Britain’s new space agency will have as its number one task, according to the government press release, “strengthening the UK’s relationship with the European Space Agency.” It has not yet been decided to what extent Britain will support ESA’s military ambitions. The Labour government has, under the December 1998 St. Malo agreement that was made between Tony Blair and Chirac, pushed the British armed forces into an ever-closer embrace of the EU. However there is an excellent chance that the Conservative party will win the next election this coming spring, and they seem to have other ideas.

It is a sign of just how little importance the Labour Government has given to space policy that since they came to power in 1997 this is their first significant action in this domain. The British space industry has, over the years, been propelled by a few true visionaries such as Sir Martin Sweeting at Surrey Satellite Technology Limited, now part of the European Astrium conglomerate.

The bigfoot mandarins of the British scientific establishment only recently came to the conclusion that the UK needed to participate in human space exploration. This announcement may be a sign that their arguments are having an effect on the policymakers. Perhaps this may result in a small boost in the overall civilian space budget, but no one is holding their breath for this.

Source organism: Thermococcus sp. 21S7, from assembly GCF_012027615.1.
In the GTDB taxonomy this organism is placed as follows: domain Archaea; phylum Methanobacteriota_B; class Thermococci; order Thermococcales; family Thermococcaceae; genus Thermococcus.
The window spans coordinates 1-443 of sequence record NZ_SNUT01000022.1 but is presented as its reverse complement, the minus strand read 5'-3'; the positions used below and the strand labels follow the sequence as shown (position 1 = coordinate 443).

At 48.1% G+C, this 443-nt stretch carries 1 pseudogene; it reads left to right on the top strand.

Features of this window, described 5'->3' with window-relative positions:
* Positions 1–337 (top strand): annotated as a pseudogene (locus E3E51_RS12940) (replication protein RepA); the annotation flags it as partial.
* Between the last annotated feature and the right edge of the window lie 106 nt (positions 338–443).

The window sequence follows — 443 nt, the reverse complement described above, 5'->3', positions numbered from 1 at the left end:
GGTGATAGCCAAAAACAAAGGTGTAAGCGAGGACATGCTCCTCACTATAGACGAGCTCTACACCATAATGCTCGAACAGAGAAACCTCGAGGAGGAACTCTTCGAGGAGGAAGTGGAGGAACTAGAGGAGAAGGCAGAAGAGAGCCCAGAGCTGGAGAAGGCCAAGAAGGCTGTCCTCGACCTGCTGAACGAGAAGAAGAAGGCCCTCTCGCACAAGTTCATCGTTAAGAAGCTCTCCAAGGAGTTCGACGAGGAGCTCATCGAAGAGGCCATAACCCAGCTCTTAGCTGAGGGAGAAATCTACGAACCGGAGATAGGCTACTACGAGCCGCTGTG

The selection by ESA of Tim Peake as the UK’s first official astronaut, in spite of London’s longstanding refusal to fund any human spaceflight efforts, is a sign that the Europeans have real hopes for a change of mind. In his speech announcing the new agency Lord Drayson, the Minister of Business, Innovation, and Skills, said, “I know that BNSC are working on a publicity campaign featuring Tim that will encourage young people to study science subjects in school. Space has a unique capacity to inspire and Tim has iconic potential.” There is also an interesting capacity for ESA to put pressure on the UK to pay up, or else Tim will stay Earthbound forever.

The decision to set up a full scale British space agency is long overdue. Sadly it may be too late for Britain to have much of an impact on any of the major, ongoing space programs. If they want to have a powerful voice in the next generation of civil programs they will need to be ready to provide the funds. For the US, the big question will be how deeply the new agency is involved in the EU’s military space programs and what limits this puts on bilateral and multilateral cooperation.